CHP Treadmills Are Best For Heavy People

Continuous Horsepower (CHP) is the best measurement you can take away form a treadmills specifications page. This number of horsepower reflects the amount of power the treadmill uses at a minimum on all workouts, even when going at its hardest.

A treadmill with a CHP motor will last longer as it is a higher quality design. It’s intended to work smoothly while under higher loads of pressure. All commercial grade treadmills use CHP as they can handle any user.

A treadmills with CHP will also have varying numbers like 2CHP. The lower the rating the worse off they are. However, around 1.5CHP is considered the entry level. But when teamed up with some decent RPM’s, the treadmill can be quite a solid performer. The more high end treadmills will have a CHP of 4.

Weight Capacity For A Treadmill Is Important

So to sum everything up, the treadmills weight capacity is important to a degree. While the treadmills weight capacity may not be entirely accurate, it’s a good gauge to go off as it’s also considering other important features of the treadmills motor.

If you are of average body size and weight, you can use just about any treadmill. A treadmill on the lower end of the power scale with a 1.5 CHP and a average RPM rate of 4000 will be suffice to 70-90% of the population.

But don’t be fooled into thinking the more RPM’s the better. A treadmill with a high CHP and rpm’s of 8000 will cause the motor to work a lot harder and spin a lot faster which can result in the motor burning out far quicker.

Tips For Using A Treadmill When Obese

So now that you know what to look for when buying a heavy persons treadmill, learning how to use the thing is the next important step. Below you can find a funny yet informative video called ‘treadmill for fat or obese people’. One can never be too informed.

Leave a comment

Your email address will not be published. Required fields are marked *

  1. Johnette Williams says:

    Okay. So im in a unique jam
    I dont have alot of space in my apartment, and most “folding” models dont fold down to where i can store it anywhere in my house when not in use.
    Space is too llimited to leave it in the “half folded” possition most machibese have these days.

    I need something that can go under my couch (the literal only place i can store it) but can also hold my 312 weight.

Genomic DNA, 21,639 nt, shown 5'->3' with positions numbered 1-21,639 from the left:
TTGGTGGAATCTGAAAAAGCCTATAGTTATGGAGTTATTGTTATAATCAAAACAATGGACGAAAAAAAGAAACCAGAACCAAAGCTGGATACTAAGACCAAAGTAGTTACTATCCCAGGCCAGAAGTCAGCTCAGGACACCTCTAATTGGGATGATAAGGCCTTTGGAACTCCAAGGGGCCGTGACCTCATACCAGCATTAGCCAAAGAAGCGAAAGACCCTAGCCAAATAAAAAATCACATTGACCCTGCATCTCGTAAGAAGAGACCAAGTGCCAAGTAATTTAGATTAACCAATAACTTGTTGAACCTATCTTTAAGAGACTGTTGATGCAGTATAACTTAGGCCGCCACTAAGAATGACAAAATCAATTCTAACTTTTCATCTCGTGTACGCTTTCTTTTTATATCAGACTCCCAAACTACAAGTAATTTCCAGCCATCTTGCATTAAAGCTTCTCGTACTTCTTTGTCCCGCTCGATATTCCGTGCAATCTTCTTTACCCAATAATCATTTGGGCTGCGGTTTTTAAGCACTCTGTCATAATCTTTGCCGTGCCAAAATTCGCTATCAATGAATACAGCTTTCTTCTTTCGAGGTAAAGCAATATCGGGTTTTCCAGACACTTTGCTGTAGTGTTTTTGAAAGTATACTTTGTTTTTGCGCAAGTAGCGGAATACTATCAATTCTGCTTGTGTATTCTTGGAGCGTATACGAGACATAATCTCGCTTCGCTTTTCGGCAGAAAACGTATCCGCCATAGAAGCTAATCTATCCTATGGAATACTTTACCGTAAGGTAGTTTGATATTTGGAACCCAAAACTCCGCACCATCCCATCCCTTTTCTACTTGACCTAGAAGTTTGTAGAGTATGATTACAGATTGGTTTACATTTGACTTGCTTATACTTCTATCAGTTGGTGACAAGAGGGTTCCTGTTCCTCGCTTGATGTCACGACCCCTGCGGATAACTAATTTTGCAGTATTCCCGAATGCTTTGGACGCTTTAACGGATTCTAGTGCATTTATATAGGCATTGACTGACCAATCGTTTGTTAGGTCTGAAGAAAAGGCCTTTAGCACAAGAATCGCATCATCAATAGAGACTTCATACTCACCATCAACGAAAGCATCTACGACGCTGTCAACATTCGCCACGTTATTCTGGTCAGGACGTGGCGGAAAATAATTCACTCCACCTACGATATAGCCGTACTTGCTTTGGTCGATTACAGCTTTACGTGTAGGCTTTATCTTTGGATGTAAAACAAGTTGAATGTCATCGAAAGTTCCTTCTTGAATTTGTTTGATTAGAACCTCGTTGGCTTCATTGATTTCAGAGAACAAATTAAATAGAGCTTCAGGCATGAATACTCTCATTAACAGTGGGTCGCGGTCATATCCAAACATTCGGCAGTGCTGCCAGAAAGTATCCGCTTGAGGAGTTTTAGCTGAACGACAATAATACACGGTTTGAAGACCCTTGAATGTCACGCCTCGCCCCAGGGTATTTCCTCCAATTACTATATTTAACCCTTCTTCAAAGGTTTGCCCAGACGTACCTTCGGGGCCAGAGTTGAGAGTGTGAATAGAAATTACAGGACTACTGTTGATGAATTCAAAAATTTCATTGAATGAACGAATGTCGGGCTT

I would do regular walking, but i live in an area where there are NO sidewalks and its on a busy road so its not at all safe.

    Im hard pressed for something that is WE-HELL under 1000 but im not finding anything.

    Any suggestions?

  2. Toro says:

    My weight is about 95kg or 209lbs. Is it safe to use a treadmill with max load capacity 100kg or 220lbs?

    • bigman says:

      Hi Toro, while you are technically under the recommended weight, I would still suggest considering something a little more heavy-duty to be on the safe side. Just to ensure longevity from the motor and wear and tear on the deck.

  3. Adil khan says:

    We are 5 members in family,maximum weight 107kg.Is 1.5 hp Ac continuous motor is sufficient fr us?And treadmill 1.5 chp and 3hp peak user weight 120 is good for my family or not?
    Thank you.

    • bigman says:

      I would play it safe and look to buy a treadmill with 3HP over the 1.HP options. Especially if you are keen on getting fit long term as you may find the 1.5HP won’t offer enough for you.

  4. Karen McGinty says:

    Thank you! I’m right on the cusp of the low-end treadmills (223-lb-ish), so your info is really helpful! (Also, there’s a funny typo in the article that talks about “a goo gauge,” hehe!

    • bigman says:

      Hi Karen, thanks for spotting the error and pointing it out, it has been fixed now. Thanks for taking the time to read and comment, much appreciated. Take care.

  5. Bridgette says:

    Very informative information. I’ve been looking for a treadmill for heavier weights though I have researched for awhile there aren’t very many. I’m serious about losing this extra person weight on me and have wondered why no treadmills for heavier people exist. I lucked out on finding this website and will use it to help me however it can. Then I need a good mattress that doesn’t sink because of my weight, lol. But seriously :). Thank goodness I found a website that caters to us heavier people. With all the heavier people that exist no one caters to our needs when we are ready to do something positive like losing weight. That’s a job in itself. Thank you to this web site owner.

    • bigman says:

      Thank you for your kind words Bridgette. The main reason I started this website was for the that very reason: The lack of information and products for us heavier people. Lets hop more manufacturers catch up and start thinking about this large percentage of the population more often.